Compensation & Payments
Payroll periods typically include one payment per month, and it is the employer’s responsibility to enter the payment data and sign each form before sending to the bank. To pay employees, a company may choose to set up a local bank account that is compatible with Equens, the payment service provider used throughout the Netherlands.
Dutch employment laws outline the maximum number of working hours, which are typically between 36 and 40 hours per week with overtime pay for up to 48 hours, as well as the country’s minimum wages (currently € 358,05 per week for those age 23 and over). The laws also dictate the right to paid leave (a minimum of 20 days per year) as well as a holiday bonus equal to 8 percent of the employee’s annual earnings.
Tax & Social Security Considerations
Upon employing staff in the Netherlands, the company will need to register with the local tax office, or Belastingdienst, which will provide the necessary forms and tables needed for proper reporting. The employer is responsible for deducting taxes through payroll on a pay-as-you-earn (PAYE) basis, with the amount determined by the total gross income minus personal allowances. The employer must pay tax contributions to the local tax office on a monthly basis, with payments due by the end of the month following payroll. Another important factor to keep in mind is that if an employee and their spouse are both resident taxpayers, they are taxed separately on their employment income.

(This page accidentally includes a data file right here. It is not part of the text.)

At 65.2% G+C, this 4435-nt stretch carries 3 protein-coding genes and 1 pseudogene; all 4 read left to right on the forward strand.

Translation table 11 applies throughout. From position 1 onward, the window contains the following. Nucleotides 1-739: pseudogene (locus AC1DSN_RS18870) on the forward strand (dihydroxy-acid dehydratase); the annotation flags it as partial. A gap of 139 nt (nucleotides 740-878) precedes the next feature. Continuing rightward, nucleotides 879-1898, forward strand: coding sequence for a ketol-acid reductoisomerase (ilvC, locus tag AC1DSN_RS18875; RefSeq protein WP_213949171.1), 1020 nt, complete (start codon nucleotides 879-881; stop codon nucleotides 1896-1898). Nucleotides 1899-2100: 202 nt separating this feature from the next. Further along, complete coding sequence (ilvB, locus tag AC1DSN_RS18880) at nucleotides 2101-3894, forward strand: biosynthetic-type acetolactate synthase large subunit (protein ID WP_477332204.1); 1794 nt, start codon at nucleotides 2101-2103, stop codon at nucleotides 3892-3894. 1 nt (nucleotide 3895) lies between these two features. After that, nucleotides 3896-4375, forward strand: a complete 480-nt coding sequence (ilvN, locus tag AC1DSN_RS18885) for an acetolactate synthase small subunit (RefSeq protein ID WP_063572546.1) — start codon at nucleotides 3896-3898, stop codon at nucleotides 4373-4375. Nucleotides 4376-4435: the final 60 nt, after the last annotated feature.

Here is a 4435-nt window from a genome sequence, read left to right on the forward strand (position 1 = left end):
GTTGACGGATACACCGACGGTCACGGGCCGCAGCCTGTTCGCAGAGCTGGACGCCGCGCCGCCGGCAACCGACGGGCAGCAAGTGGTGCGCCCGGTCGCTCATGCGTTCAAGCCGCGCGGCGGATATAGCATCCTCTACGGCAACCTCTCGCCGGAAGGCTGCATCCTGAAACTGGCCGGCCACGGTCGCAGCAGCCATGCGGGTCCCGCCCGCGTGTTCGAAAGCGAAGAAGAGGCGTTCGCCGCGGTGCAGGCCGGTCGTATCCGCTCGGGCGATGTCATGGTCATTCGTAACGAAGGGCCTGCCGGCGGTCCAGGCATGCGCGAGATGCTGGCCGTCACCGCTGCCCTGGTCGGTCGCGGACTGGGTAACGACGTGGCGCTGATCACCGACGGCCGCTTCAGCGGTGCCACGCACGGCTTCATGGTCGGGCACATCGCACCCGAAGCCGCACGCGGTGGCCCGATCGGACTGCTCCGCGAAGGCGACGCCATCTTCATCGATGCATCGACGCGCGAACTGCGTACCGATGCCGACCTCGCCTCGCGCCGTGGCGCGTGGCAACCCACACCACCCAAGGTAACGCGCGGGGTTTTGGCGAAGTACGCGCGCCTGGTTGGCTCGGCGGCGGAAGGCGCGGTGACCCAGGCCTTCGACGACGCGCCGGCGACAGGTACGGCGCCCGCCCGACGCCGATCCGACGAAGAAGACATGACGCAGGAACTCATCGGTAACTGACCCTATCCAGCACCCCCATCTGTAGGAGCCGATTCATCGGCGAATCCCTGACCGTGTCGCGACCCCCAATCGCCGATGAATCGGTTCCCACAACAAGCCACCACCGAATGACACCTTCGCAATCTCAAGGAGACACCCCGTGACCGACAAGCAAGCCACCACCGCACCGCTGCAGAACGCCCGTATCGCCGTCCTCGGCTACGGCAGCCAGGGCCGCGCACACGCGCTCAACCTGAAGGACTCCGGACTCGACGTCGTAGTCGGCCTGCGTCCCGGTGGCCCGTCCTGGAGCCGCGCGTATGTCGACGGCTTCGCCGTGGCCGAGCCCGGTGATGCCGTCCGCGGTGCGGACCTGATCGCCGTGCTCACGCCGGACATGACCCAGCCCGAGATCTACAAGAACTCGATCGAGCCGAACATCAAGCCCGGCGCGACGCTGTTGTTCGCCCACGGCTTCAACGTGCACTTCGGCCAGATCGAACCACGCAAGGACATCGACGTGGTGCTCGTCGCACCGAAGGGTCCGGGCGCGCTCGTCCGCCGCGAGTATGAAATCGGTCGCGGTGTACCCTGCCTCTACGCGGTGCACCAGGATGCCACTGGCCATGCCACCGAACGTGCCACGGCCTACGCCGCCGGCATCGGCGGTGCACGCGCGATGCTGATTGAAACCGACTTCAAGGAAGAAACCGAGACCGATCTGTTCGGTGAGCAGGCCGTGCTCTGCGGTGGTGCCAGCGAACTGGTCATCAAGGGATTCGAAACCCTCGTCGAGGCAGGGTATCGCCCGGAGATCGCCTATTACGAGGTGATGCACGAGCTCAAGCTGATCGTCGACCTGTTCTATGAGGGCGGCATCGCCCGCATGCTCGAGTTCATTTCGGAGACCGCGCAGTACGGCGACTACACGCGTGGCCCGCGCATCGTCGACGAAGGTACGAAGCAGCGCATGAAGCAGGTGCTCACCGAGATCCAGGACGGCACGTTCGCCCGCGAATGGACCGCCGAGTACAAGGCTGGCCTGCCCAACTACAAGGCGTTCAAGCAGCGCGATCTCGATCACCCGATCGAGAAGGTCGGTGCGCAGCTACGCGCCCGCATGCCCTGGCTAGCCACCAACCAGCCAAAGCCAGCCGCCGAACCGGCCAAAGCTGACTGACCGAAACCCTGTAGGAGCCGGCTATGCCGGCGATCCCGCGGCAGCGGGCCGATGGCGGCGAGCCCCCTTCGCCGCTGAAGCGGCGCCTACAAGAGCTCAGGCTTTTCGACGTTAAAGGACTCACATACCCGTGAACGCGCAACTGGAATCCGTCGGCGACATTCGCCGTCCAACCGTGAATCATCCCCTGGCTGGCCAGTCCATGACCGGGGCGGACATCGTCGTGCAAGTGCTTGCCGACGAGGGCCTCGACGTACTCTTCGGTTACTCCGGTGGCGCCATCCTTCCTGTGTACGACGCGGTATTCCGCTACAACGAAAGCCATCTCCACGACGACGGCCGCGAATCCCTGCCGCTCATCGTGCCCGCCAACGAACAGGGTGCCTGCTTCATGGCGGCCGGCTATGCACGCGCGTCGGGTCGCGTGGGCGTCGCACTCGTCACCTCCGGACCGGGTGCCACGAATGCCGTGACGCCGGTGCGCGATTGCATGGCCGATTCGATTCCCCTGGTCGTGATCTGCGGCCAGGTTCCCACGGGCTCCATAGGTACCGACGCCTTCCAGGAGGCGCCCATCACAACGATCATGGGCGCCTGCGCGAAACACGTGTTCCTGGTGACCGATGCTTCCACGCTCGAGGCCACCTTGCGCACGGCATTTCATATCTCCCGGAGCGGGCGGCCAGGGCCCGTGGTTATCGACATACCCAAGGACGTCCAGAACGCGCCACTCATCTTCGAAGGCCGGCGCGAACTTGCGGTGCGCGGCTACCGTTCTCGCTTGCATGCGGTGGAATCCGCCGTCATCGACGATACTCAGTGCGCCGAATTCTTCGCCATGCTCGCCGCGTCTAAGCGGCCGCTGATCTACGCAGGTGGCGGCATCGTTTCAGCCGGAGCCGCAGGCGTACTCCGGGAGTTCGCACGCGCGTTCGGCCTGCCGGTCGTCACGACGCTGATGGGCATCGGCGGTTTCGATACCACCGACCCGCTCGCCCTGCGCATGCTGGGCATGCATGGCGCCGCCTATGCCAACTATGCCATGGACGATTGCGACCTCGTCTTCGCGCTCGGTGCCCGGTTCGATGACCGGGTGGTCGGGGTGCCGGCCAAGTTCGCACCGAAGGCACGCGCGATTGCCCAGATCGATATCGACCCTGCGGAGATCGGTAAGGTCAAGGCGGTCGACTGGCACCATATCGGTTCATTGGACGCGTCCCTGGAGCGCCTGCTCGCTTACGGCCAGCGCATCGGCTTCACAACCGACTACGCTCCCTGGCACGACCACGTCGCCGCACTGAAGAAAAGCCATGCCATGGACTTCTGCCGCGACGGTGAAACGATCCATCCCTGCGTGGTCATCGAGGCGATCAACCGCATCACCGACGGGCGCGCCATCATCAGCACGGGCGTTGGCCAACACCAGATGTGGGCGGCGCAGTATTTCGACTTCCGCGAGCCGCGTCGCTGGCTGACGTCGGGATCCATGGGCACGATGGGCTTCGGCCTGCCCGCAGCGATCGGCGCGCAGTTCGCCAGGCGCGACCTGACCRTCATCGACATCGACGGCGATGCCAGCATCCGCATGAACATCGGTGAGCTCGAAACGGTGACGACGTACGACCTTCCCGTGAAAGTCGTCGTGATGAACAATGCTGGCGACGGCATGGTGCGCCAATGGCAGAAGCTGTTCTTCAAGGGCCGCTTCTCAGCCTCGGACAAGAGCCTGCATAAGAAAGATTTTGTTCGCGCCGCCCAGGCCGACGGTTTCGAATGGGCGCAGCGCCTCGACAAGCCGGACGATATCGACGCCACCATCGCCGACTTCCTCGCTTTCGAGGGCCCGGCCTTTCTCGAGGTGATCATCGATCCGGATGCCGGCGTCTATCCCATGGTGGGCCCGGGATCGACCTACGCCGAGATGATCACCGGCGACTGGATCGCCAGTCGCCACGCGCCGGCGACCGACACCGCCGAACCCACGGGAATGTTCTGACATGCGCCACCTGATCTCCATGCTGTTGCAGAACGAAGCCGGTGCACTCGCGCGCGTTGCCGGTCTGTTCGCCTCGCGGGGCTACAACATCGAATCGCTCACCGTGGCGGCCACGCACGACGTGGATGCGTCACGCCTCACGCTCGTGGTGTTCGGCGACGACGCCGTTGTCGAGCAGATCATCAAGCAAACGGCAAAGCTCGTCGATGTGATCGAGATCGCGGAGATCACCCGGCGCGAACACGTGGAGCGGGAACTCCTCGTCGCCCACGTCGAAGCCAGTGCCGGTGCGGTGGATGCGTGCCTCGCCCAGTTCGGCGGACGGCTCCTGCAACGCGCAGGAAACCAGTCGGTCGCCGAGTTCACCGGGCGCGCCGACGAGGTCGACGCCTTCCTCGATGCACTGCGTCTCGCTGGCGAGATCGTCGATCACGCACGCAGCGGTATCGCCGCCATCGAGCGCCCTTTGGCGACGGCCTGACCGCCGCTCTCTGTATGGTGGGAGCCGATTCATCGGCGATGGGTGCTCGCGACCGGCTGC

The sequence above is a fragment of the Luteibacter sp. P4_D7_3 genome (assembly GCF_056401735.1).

It is the employer’s responsibility to make the appropriate deductions for social security, but the guidelines are complex as they are comprised of two parts. The first is the country’s national insurance scheme, which covers all Dutch citizens; the second social security scheme applies to all employed persons in the country, regardless of their citizenship. In either case, both schemes cover old age, survivor’s pension, healthcare, disability and child benefits, with the amount of social contributions determined by total earnings.
|Date||Netherlands' Public Holiday Schedule|
|January 1st||New Years Day|
|A Sunday in April||Easter Day|
|Monday after Easter Sunday||Easter Monday|
|April 27th||King's Birthday|
|40 Days after Easter||Ascension Day|
|50 Days after Easter||Pentecost Sunday|
|7th Monday after Easter||Whit Monday|
|December 25th||Christmas Day|
|December 26th||St. Stephens Day|
While establishing a business presence in the Netherlands can be challenging, a firm understanding of the numerous rules and regulations can help any company get on the right track toward success. For help incorporating Dutch payroll into your global payroll strategy, look to a trusted service provider with expertise throughout Europe.
This article is for informational purposes only and not intended to convey or constitute legal or any other advice. It is not a substitute for advice from a qualified professional.